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To help non-citizen military members and veterans go through the immigration and legal process, a recent graduate of the University of Hawaiʻi at Mānoa William S. Richardson School of Law was awarded a national fellowship through Equal Justice Works Design-Your-Own Fellowship.

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Danicole Ramos

Danicole Ramos will use his fellowship to assist non-citizen military members and veterans through deportation defense, naturalization or family reunification. He is only the third person in Hawaiʻi to ever receive this fellowship.

“I’m really grateful that I had a funder who believed in the proposal I had and wanted to support it,” said Ramos. “My project focuses on doing outreach and providing legal services to those military members and veterans who are not U.S. citizens but have served the country and are living in Hawaiʻi.

Foreign-born residents comprise nearly a quarter of Hawaiʻi’s population and include an estimated 40,000 undocumented residents and 106,000 veterans. Yet, only eight lawyers statewide provide free or low-cost immigration legal services to immigrant communities.

“We don’t know the exact number here in Hawaiʻi,” said Ramos. “That is something I hope to address with my project. The veteran and immigrant population we have here provides an opportunity for this kind of work we’re doing to find out who this community is and how we can support them.”

Connection to community

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The immigrant community is one that Ramos resonates with as it reminded him of his own Filipino family and church community. The connection he felt was an integral part of his decision to go to the UH law school, in hopes of being able to help people through the immigration process.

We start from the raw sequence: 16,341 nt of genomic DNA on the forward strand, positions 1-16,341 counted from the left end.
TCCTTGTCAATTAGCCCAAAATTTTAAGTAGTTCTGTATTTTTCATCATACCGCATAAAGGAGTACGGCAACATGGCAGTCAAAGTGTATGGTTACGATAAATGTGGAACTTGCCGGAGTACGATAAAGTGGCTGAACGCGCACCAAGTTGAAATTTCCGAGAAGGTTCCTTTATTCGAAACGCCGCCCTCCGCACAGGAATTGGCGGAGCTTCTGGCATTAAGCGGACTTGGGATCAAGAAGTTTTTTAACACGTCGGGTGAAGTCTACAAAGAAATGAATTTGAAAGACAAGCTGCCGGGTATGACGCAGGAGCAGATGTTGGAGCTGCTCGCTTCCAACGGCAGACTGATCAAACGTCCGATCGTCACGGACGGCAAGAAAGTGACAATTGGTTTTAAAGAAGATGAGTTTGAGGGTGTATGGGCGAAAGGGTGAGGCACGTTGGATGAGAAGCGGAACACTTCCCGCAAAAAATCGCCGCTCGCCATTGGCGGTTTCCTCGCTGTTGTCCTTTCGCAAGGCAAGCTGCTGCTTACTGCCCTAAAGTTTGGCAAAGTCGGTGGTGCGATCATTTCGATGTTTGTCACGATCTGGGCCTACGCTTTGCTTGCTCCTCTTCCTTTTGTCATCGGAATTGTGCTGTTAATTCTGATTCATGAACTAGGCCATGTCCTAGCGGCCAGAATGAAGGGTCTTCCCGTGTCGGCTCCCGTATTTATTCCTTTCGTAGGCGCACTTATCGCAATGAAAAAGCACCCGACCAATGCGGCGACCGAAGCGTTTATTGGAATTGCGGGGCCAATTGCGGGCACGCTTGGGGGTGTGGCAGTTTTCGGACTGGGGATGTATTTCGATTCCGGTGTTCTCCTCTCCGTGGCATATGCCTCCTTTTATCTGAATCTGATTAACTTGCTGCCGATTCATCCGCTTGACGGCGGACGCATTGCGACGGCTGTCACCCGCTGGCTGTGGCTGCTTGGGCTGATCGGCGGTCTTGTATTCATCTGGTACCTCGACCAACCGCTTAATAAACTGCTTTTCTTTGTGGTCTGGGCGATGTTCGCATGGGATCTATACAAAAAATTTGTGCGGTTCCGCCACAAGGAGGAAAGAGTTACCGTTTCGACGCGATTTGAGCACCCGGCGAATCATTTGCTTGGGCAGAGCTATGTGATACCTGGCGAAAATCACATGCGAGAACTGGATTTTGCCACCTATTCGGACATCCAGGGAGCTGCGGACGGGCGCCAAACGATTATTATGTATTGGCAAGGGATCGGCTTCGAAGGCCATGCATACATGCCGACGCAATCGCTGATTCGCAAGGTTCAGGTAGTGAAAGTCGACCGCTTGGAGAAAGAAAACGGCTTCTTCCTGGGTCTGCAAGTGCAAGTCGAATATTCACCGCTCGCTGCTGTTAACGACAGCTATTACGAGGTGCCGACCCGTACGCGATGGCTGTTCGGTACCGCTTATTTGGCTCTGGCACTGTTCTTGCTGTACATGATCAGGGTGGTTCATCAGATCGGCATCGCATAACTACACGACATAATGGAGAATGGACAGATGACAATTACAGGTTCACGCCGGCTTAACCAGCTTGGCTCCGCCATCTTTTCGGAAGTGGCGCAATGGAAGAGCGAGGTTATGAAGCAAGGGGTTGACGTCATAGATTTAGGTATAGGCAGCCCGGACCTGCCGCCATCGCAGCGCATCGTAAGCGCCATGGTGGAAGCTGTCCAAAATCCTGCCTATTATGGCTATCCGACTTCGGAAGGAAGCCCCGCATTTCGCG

“Danicole’s family’s immigration history to the North Shore, his service in the Air National Guard, and his legal training at the William S. Richardson School of Law all combine to make him the perfect person to meet the unmet need for immigration legal services for immigrant veterans in Hawaiʻi,” said Esther Yoo, director of the UH Refugee and Immigration Law Clinic

Through his time working in the UH Refugee and Immigration Law Clinic, Ramos, who currently serves in the U.S. military, encountered many clients who were veterans but not naturalized and who were unaware of the available opportunities for them.

“My interest in immigration law and with my experience serving in the military, I thought working on this issue would be a perfect fit for my skillset and the experiences that I’ve had,” said Ramos. “I think from a macro level it is a good place to do immigration work. Working with this community changes the narrative of what we think it means to be a patriot and what it means to be an American.”

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